The Mayor of London and the city’s Transport Commissioner visited Beckton Depot to see the first new DLR train this week.
A total of 54 trains are being manufactured by CAF, which was awarded the contract by Transport for London (TfL) in 2019.
The first trains will enter passenger service next year, with the new fleet fully operational by 2026.
The trains feature a walkthrough design that will increase capacity on each train by 10%. They are also fitted with the latest audio and visual real-time travel information, air conditioning and mobile charging points.
In addition, they will provide improved facilities for those with mobility impairments thanks to three multi-use areas and three dedicated wheelchair spaces.
More than half (33) of the trains will replace existing DLR rolling stock – some of which is over 30 years old.
The others are being introduced to boost network capacity and provide more frequent direct services to Stratford, allowing people from southeast London to reach east London without the need to travel through Zone 1.
The additional capacity will also support the growth of new homes in the area, particularly around the Royal Docks.
Thanks to this, TfL was able to successfully secure funding for 11 of the new trains from the Department for Levelling Up, Housing and Communities as part of the Government’s Housing Infrastructure Fund.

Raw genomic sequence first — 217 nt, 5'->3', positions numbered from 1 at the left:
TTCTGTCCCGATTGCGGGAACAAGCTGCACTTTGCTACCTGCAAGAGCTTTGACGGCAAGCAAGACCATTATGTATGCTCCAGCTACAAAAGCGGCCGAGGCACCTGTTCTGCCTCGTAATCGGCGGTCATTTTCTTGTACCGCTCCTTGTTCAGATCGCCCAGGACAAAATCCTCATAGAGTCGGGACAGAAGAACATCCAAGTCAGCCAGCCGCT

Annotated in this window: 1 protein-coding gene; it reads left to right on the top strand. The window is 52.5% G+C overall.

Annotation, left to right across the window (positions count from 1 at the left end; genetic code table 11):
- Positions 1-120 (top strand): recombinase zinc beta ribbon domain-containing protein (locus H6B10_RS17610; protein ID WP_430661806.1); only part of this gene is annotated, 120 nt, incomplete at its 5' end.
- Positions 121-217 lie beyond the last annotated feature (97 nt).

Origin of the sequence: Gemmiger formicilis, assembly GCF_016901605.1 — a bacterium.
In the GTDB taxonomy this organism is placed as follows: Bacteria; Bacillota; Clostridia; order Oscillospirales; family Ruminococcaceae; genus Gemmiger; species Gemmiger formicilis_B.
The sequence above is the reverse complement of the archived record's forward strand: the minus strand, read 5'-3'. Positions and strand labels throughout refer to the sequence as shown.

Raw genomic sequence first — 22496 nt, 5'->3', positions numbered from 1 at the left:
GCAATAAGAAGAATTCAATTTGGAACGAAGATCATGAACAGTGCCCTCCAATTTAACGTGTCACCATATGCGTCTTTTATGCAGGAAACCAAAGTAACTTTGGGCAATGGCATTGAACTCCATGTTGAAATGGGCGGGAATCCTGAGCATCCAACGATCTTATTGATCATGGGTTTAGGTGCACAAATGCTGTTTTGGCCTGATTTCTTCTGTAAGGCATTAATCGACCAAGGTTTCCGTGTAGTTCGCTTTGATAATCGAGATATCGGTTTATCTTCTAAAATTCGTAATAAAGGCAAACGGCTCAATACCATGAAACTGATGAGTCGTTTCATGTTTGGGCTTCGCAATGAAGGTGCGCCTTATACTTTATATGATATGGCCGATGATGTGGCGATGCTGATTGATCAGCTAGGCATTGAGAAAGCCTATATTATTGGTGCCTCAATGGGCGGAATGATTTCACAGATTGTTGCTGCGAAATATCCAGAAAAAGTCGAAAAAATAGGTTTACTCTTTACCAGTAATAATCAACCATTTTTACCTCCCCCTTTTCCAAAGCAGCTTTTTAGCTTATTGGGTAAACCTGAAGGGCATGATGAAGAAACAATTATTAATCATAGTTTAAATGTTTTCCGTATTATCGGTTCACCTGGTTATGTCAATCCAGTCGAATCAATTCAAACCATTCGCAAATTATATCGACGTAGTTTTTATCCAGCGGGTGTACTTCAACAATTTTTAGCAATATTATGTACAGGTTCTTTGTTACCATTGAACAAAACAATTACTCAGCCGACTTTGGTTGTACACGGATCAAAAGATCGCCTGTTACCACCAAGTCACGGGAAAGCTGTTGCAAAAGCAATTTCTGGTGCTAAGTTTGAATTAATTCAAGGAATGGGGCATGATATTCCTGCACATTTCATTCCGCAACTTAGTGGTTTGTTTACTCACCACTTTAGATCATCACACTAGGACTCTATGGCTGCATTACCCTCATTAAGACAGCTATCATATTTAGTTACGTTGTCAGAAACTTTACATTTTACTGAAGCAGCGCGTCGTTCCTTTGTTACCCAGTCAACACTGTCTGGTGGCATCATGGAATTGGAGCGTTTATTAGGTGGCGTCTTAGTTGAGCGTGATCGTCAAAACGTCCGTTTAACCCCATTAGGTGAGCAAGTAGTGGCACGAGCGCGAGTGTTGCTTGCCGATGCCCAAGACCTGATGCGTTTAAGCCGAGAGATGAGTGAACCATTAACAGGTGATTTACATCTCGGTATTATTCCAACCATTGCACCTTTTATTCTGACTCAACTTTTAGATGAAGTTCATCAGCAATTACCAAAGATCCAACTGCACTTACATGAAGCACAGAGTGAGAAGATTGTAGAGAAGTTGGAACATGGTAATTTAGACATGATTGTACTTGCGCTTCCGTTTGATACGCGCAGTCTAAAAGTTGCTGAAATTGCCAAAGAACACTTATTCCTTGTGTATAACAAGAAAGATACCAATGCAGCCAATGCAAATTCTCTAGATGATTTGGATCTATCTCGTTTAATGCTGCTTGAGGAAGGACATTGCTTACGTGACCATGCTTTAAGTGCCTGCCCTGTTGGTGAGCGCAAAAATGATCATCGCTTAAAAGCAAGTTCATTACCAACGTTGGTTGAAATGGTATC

The DLR’s modernisation is a key part of the Mayor’s transport strategy, which focuses on investing in public transport to reduce Londoners’ reliance on cars.
His aim is to see 80% of journeys in London being made by public transport, cycling or walking by 2041.
“I'm delighted to be here at Beckton depot to see the first of our brand new DLR trains that will provide Londoners with more frequent, reliable and comfortable journeys from 2024.
“The DLR is a vital transport option for parts of our city. With over 90 million journeys made each year it’s currently the busiest light railway in the UK and its modernisation forms a key part of my vision to make London a greener, fairer and more prosperous city for all.”
TfL and KeolisAmey Docklands will now start testing the trains before they enter passenger service.
This will begin during overnight engineering hours and some planned closure times, followed by gaps between normal services later in the year.
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